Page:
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Reimagining (all) the end of life experience(s)

There clearly isn't one end of life experience. How do we design for the full variety of needs and desires?

Photo of Jim Rosenberg
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One of the things that has struck me as I've been reading the posts here is how many different types of end of life experiences we need to consider.  There are so many different experiences that need to be supported in the most appropriate ways.

  • The end stage of life for the elderly that might be 10 or 20 years long
  • The end stage of life with dementia 
  • The end stage of life with a degenerative physical illness
  • The last weeks or days of a peaceful dying in old age
  • The last weeks or days of life with a painful, debilitating illness
  • The death of someone "out of order" (a child, a young wife or husband)
  • A sudden death (where the end of life is about the surviving community)
  • The end of life for many people in a community at once in a disaster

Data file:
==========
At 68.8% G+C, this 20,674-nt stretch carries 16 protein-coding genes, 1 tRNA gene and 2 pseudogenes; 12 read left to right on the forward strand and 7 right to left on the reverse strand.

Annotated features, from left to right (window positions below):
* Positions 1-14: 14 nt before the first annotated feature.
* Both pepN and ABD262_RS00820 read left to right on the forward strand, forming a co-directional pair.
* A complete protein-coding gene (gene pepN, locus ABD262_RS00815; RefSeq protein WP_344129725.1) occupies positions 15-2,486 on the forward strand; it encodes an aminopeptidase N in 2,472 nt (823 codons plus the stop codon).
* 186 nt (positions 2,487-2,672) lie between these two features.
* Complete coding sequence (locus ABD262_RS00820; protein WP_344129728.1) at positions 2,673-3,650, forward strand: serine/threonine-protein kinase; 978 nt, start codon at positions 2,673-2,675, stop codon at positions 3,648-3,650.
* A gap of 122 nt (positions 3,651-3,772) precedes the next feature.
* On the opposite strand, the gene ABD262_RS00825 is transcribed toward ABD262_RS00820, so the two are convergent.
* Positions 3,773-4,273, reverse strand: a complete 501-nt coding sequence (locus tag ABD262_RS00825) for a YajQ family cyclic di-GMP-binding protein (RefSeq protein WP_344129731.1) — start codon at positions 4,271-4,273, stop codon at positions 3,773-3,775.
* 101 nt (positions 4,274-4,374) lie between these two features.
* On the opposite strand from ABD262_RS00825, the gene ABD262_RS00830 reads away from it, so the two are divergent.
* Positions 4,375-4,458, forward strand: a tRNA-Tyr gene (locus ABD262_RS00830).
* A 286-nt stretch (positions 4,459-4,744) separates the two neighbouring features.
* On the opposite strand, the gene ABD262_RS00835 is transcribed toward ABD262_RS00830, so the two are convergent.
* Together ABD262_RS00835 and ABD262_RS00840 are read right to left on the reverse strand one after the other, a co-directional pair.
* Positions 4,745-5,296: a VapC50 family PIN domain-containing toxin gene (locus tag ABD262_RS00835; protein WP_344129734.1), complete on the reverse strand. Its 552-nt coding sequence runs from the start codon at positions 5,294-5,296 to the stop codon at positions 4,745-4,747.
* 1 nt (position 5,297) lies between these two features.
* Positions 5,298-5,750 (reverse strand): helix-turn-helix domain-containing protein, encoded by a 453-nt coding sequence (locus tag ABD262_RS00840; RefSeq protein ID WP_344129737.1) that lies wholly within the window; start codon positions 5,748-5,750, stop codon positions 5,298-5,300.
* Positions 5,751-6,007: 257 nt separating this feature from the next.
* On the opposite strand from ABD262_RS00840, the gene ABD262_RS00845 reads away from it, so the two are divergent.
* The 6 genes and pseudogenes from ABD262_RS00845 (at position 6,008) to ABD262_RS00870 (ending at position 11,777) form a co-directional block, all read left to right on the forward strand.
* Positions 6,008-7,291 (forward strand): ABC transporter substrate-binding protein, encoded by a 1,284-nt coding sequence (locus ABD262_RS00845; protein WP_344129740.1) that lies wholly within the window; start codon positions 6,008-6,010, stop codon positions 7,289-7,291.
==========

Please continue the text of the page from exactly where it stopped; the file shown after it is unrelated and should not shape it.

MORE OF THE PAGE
• Death from violence or an accident (where there is someone to blame)
  • The end of life in economically disadvantaged countries or communities
  • Death in different spiritual communities

This certainly isn't a comprehensive list. This article on the causes of death in the US for men and women at different ages might suggest additional experiences we need to consider.

What is a provocation or insight that might inspire others during this challenge?

How can we understand or map the diverse range of needs and experiences of the dying? How can we create solutions (or a set of solutions) that embrace this diversity and deliver the individualized support people want?


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Photo of Shane

Very interesting Jim. It raises the question of what the overlap between these different types of end of life experiences might be — I think you were already pointing to this in your provocation. Something that was a bit difficult to answer during the kick-off workshop for this challenge was the question of who are we designing for? This topic is universal to us all, yet the experience is so unique from person to person. Perhaps another question to ask is, what's something (if any) do many end-of-life experiences have in common? Perhaps that overlap may be an opportunity area for ideas to build off of in the next phase:)

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